28 Weeks Later
Paul Cook 30/05/2007
After a phenomenally successful start with 28 Days Later, '28 Weeks' tells the story, as the name suggests so subtly, the story 28 weeks after the first film. Unforgivingly gory and violent the action is mercilessly pursued by director Juan Carlos Fresnadillo's uncensored, hand-held style giving the film a genuine shock-factor as you feel engrossed and involved entirely with the film.
Aside from a slight loss of personality and character-driven style the low-budget feel which made the first film so horrific to endure still remains. 28 Weeks Later has lost none of its ability to produce classic horror shocks and the on-location ethic employed by Fresnadillo creates startling realism and mesmerising deserted London sequences unseen anywhere else in British cinema.
The true success of this film doesn't come with box-office takings but the simple fact that such a stunningly visceral experience and at times scarily real piece of film was made on a low-budget with special effects playing little part in the visual grandeur of the sequel. Fresnadillo has taken what was a surprisingly successful British horror flick and turned it into an international smash whilst changing very little in terms of style and content.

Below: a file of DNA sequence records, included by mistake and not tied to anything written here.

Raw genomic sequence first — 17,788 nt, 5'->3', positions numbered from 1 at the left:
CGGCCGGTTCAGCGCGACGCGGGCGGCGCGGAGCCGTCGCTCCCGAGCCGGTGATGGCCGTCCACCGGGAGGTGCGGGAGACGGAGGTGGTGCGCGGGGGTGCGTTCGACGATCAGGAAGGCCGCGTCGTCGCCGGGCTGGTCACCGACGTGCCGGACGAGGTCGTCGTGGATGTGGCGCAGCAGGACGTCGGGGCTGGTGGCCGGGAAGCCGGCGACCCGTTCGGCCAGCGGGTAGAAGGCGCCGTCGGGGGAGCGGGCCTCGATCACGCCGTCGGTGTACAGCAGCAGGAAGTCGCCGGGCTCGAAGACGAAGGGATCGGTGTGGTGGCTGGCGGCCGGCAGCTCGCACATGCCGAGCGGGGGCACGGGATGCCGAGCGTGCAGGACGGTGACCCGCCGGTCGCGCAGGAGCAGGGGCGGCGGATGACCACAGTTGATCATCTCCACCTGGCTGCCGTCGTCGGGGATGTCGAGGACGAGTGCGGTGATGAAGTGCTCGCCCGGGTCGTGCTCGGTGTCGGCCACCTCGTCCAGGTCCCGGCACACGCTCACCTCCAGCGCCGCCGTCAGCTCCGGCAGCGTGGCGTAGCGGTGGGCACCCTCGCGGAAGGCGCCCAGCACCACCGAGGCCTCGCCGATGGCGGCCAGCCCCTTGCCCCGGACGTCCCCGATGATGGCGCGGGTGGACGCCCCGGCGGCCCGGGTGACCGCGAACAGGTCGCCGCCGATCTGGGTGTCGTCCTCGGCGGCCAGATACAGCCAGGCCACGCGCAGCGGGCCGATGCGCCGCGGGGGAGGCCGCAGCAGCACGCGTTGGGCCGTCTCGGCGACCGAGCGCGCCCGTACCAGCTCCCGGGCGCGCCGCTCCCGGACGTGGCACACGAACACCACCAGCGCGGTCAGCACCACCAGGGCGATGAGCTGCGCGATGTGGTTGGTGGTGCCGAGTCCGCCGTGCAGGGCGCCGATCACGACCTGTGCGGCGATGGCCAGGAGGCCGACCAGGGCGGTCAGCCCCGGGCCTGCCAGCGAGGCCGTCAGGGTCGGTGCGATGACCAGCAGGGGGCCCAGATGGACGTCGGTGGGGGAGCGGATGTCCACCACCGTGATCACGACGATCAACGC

The performances in the film are far from Oscar-nomination material. This is largely due to the fact that 70% of the cast including the highest profile actor, Robert Carlisle isn't technically human for the most part. The flesh eating scenes in some places are hard to watch particularly as Carlisle's character of Don gauges his wife's eyes out in rage.
Harking back to a George Romero viscerally violent style and a traditionally British pessimism, 28 Weeks Later is nothing short of a superb horror film. Where it loses its personal level and character driven genuineness from the original it replaces it with big guns and big budget effects. We have seen all too clearly with 'Spidey 3' bigger isn't always better but here, for some, it may just be. Many will prefer the first purely for its traditionally British aesthetic of low-budget, realism but 28 Weeks Later is a more than credible sequel with as much realism and horror as the first with just that slight Hollywood feeling.